Meat Pie

The first time we visited New Zealand we were walking around Te Anau, a town on the South Island, when we saw a sign on a small cafe saying “Pies.”

“I feel like a piece of pie. How about you?” I asked my wife.

“Yeah, sure.”

As we approached the shop, my mind wandered. What would I have? Apple pie? No, perhaps blueberry pie. For a moment, I thought of all the wonderful pies in the United States: Pecan Pie, Pumpkin Pie, Key Lime Pie, Coconut Cream Pie. My mouth watered. What would it be?

But as we entered the shop and looked at the menu, we realized that these weren’t the type pies we were familiar with:

Steak and Cheese Pie
Steak and Mushroom
Mince and Gravy Pie
Fish Pie
Egg and Bacon Pie
Chicken and Vegetable Pie
Potato Pie.

Huh? Pies are apparently something different down here in New Zealand than in the US, or at least mean something different. When you say pie here, you mean a meat pie, called a steak pie in the UK, and not what is called a pie in the US, which is more accurately called a fruit pie I learned.

Also, pies down here are smaller. These are single-person pies. One pie, one man (or woman). You don’t see those large—well, pie-sized—pies down here. The pies down here, and the ones in the strange shop, were hand-sized, and are usually served as a takeaway (carryout) food. Pies are commonly offered in a dairy, which has nothing to do with milk as you might expect, but rather is the generic term for a 7-11 type corner store.

I settled for the Steak and Cheese Pie.

Flaky, baked crust. Inside a thick brown gravy and an occasional morsel of meat. Warm. Filling. Quite tasty when you’re hungry.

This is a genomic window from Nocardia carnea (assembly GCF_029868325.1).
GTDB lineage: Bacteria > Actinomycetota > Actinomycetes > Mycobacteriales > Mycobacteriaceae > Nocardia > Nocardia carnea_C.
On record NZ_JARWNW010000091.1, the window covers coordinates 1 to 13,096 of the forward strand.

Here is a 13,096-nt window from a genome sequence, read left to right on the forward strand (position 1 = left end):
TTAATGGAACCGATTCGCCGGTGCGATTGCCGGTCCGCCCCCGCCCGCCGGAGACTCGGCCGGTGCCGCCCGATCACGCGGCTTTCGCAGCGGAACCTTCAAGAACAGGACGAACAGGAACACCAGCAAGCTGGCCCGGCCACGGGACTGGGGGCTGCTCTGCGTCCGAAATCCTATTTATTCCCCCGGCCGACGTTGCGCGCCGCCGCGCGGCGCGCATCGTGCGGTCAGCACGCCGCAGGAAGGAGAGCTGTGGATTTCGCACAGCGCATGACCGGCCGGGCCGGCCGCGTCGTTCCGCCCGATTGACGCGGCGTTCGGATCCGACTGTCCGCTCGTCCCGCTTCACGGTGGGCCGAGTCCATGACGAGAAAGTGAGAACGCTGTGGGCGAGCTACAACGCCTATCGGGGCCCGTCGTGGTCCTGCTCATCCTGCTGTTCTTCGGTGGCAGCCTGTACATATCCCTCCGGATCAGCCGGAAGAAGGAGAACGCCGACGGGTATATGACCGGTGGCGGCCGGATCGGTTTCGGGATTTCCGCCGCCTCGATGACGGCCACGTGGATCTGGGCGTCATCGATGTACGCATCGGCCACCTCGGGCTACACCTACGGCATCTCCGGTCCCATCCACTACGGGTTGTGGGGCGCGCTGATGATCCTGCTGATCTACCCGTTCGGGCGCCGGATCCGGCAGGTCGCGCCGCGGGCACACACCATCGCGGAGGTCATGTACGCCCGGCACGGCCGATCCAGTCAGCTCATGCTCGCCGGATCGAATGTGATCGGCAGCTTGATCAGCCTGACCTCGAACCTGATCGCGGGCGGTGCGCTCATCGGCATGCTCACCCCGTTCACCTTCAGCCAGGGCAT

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There are multiple pie manufacturers in New Zealand and Australia, and here in New Zealand there are even competitions for the best pies. McDonald’s even sells a Georgie Pie, a “Steak Mince ‘N’ Cheese’ pie, based on a famed New Zealand pie manufacturer, Georgie Pie, which was bought by McDonald’s in 1996.

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Georgie Pie

At one point, pies were kind of a national dish in New Zealand, but not so much anymore, since they probably have more fat and calories—sorry, I mean kilojoules, the equivalent of calories down here—than any of us needs. And also there is a question about what is actually in a ‘meat’ pie.

Somewhere from 65-75 million pies are consumed annually here in New Zealand, which works out to around 15 meat pies per person per year. Oh, I know, there’s that one guy who eats pies every day and skews the numbers, but those are the averages.

Australians each eat an average of 12 meat pies a year, a total of some 270 million pies are consumed annually.

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A Maketu Mussel Pie

If you search Food Standards Australia New Zealand (FSANZ), the food governing body for both countries, you find these sobering words:

The meats allowed by FSANZ in a meat pie are beef, buffalo, camel, cattle, deer, goat, hare, pig, poultry, rabbit and sheep. Kangaroo meat, a leaner alternative, is also sometimes used. However, most pie manufacturers specify ‘beef’ in their ingredients list; typically, those using other types of meat will simply put ‘meat’ in the list instead.

FSANZ’s definition of meat includes snouts, ears, tendons and any attached animal rind, fat, connective tissue, nerve, blood and blood vessels. But no bush meat (animals slaughtered in the wild) is allowed! And offal, such as brain, kidney, liver, tongue and tripe, must be specified on the label. However, because most people don’t like offal in a meat pie the manufacturers very rarely use it.

Good to know.

One blogger described eating a meat pie as “kind of like walking into a dark room in a creepy house”—an apt description. Many New Zealanders and Aussies—including me—apparently feel the fear and eat pies anyway.

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